Valentine’s Day is the perfect time to show love to your children

Valentine’s Day is the perfect time to show love to your children

Need ideas? UofL pediatrician offers parents suggestions to be more mindful in showing love
Valentine’s Day is the perfect time to show love to your children

Spending time together as a family goes far in showing love to your children. (Photo: Bill Branson via Creative Commons)

There are many ways to show children love, and Valentine’s Day on Feb. 14 is a perfect time to be more mindful of those ways that work best.

Heather M. Felton, M.D., medical director of the University of Louisville Pediatrics Clinic at Sam Swope Kosair Charities Centre, endorses recommendations on showing love to children from the American Academy of Pediatrics.

“Love isn’t just something we feel; it’s something we do,” Felton said. “These suggestions give parents, grandparents and anyone else who loves a child concrete ways to show that love. Loved children grow up to be confident, secure adults.”

Felton and the academy recommend:

  • Say, “I love you,” often to your child, no matter his or her age. “This is probably the most important thing you can do,” Felton said.
  • Use plenty of positive and encouraging words when talking with your child. Positive language begets positive behavior.
  • Make an extra effort to set a good example about how to connect and talk with other people at home and in public. Children learn from observing and imitating their parent’s behavior.
  • Respond promptly and lovingly to your child's physical and emotional needs. Be available to listen to your child when she wants to talk with you even if it’s not the best time for you.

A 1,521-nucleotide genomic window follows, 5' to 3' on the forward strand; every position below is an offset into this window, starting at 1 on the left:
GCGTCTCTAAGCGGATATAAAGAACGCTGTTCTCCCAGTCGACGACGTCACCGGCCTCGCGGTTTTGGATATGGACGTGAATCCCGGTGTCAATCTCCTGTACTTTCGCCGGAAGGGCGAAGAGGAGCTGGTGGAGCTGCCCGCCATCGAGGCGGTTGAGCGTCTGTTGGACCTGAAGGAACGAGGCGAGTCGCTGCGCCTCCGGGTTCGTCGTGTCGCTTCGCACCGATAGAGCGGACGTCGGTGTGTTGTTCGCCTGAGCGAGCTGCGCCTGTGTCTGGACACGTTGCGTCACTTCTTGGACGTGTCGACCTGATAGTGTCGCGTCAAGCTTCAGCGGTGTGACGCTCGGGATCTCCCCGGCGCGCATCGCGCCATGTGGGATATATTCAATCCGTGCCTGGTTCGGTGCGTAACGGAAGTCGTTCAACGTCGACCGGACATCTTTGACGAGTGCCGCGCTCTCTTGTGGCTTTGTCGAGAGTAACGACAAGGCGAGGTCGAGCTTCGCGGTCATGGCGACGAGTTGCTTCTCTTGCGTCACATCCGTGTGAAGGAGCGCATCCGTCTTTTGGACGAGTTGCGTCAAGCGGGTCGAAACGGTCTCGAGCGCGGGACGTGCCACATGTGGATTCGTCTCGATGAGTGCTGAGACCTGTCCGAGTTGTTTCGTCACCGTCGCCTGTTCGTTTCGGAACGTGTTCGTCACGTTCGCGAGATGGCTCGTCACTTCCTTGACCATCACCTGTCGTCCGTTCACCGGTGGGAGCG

• When your child is angry, grouchy or in a bad mood, give him a quick hug, cuddle or other sign of affection he responds to and then talk with him about the event when he’s feeling better. Never respond in violence if your child is in a bad mood.
  • Use non-violent forms of discipline. Parents should start using both rewards and restrictions many years before adolescence to help establish ways to encourage strengths and address concerns during the teenage years.
  • Make plans to spend time alone with your child or teen doing something she enjoys. Encourage your child to be active by going on walks, bicycle riding, or playing ball with you. 
  • Spend time together as a family on a regular basis, such as one evening each week, and turn off cellphones and tablets during these family times.
  • Consider owning a pet. Having a pet can help children, especially those with chronic illnesses and disabilities, feel better by increasing their physical activity, enhancing their overall positive feelings, and offering another way to connect with someone they care about.
  • Help your child foster positive relationships with friends, siblings and members of the community. Have friends over for a meal, to play games, help others in need or for any positive group activity. Encourage your child to play sports or be involved in activities that show teamwork.
  • One of your most important gifts as a parent is to help your child develop self-esteem. Your child needs your steady support and help to discover his strengths. He needs you to believe in him as he learns to believe in himself. Loving him, spending time with him, listening to him and celebrating lessons learned from his mistakes and successes are all part of this process.